As transgender patients become more common for hospitals across the country, procedures and processes continue to be updated to meet their needs. Jose D. Castillo, III, PhD, MS, CRNA, ARNP, has spent a lot of time researching this subject and educating CRNAs. Today, he’ll address some of our questions and provide us with a better understanding of how best to care for transgender patients.
Click the timestamps below to help you navigate through the many topics we discussed.
On This Episode:
As of a few years ago, there were an estimated 1.4 million adults in the United States that identified as transgender. It’s easy to assume that the number has increased since that time, which means that there’s a good chance you’ve cared for or will soon care for a transgender patient.
Because this segment of the population rather small, it can be difficult to find any information on the subject for healthcare professionals. But that’s changing thanks to FANA president Jose D. Castillo, III, PhD, MS, CRNA, ARNP. He’s been a leader in this area and we wanted to get his expertise on the subject.
You have to go back to three or four years to an experience Castillo had with his first transgender patient to understand why he’s dedicated so much time to learning more. Back on day in 2016 or 2017, there were whispers on the floor when the transgender patient came in, which he admittedly participated in. When he got home later that night, he felt that he should have handled it much differently. So he began researching the subject and found there was very little information available. The only areas that produced these materials were the ones that performed sex reassignment surgery. That’s what initiated his interest and it grew from there.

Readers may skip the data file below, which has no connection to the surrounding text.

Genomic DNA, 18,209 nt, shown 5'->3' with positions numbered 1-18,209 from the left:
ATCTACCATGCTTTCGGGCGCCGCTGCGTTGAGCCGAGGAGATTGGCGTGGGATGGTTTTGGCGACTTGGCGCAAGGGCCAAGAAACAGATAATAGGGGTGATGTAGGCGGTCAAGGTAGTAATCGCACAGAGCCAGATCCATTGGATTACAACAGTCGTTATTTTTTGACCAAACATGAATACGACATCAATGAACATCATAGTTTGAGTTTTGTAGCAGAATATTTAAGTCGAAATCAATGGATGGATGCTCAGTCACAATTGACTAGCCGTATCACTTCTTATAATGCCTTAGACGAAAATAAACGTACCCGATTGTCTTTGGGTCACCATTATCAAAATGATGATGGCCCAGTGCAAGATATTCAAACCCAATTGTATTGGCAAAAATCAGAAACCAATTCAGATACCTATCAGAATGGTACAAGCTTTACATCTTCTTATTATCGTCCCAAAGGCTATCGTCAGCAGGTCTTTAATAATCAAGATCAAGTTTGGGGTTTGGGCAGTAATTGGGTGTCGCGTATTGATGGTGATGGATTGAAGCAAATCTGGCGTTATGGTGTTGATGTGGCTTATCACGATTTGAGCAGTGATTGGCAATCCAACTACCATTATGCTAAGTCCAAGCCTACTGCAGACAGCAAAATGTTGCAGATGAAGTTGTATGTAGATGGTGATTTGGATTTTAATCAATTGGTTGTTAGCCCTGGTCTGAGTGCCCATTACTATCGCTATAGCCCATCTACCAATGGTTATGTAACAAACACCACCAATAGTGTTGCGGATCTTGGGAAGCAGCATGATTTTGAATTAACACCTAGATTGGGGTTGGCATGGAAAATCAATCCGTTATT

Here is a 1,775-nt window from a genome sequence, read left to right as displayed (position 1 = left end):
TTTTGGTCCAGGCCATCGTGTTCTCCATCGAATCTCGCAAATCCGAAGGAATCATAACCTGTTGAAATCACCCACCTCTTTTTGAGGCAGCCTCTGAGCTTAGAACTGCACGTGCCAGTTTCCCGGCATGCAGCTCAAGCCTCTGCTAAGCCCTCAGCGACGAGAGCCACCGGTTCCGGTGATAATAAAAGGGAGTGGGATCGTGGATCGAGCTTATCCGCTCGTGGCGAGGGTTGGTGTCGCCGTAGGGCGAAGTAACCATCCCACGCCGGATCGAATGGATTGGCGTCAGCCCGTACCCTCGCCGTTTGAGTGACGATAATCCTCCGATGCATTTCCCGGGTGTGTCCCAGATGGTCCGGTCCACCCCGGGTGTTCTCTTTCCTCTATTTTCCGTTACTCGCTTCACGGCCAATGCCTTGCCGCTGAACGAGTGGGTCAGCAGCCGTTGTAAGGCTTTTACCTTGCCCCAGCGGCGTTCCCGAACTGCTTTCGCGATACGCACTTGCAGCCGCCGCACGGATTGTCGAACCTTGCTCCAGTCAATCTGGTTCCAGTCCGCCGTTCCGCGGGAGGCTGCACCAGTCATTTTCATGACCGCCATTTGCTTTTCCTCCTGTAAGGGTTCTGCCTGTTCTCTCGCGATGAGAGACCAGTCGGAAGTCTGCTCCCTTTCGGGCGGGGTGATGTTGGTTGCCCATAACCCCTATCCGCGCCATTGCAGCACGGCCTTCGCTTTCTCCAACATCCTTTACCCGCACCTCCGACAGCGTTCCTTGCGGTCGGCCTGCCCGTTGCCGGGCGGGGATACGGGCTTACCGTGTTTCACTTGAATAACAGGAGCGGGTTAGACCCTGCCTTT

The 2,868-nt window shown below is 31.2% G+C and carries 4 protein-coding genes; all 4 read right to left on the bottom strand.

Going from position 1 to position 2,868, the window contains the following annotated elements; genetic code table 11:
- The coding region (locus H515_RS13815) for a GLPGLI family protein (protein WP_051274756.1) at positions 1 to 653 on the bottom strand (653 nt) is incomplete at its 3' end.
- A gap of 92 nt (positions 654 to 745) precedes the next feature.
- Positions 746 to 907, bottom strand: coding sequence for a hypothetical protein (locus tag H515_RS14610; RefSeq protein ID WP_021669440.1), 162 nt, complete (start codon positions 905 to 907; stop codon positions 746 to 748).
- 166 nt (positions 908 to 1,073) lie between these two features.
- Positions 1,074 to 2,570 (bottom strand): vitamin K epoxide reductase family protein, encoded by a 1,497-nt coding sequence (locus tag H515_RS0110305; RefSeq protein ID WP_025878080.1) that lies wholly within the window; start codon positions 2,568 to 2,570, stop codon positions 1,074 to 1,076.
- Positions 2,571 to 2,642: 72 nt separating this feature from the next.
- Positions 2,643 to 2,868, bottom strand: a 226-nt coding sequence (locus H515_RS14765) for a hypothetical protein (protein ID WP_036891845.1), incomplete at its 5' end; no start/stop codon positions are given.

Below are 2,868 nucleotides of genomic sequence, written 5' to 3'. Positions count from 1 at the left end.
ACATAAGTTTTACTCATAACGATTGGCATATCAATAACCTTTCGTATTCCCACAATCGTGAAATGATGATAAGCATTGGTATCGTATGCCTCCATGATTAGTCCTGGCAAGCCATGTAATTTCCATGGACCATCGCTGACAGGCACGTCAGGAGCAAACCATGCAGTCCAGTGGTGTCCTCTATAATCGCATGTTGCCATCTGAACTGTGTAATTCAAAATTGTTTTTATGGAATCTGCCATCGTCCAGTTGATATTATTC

A lot of the controversy within healthcare and the public as a whole comes from pronouns and the best practices for using them. This is why procedures are put into place but at the end of the day, Castillo explains why you should ultimately just ask the question directly. Being presumptive is much more offensive than asking someone.
If this is something that you still struggle with, don’t worry that you’re alone. That’s why we wanted to have this conversation and share our experiences. By helping people what to consider both clinically and personally, we hope it can improve our practice and the environment we work in.
If you’re looking to learn more about the topic, Castillo will be presenting at the AANA Virtual Congress.
Here are some of the other topics we will cover on the show:
- Definitions related to the care of patients
- Pronoun use and best practices
- Testing patients
- Medications for hormone replace therapy
- The emotional considerations
Check it out the interview at the top of the page and use the timestamps to help you navigate through the many topics we discussed.
[2:33] – Introducing our guest today
[3:58] – Why this is a timely topic
[6:00] – Definitions related to the care of transgender patients
[8:20] – Pronoun use and best practices
[14:30] – The different stages of transition
[17:33] – Perioperative experience Sharon had
[19:53] – Anesthesia considerations for transgender patients
[24:15] – Common medications with hormone replacement therapy
[29:10] – Be aware of your biases and prejudices for every patient you care for.
[30:26] – How to get more information from our guest
“If we think of it like that in an anatomical perspective and a structural perspective, I think we can formulate better policies to address what needs to be done clinically.”-Jose D. Castillo, III, PhD, MS, CRNA, ARNP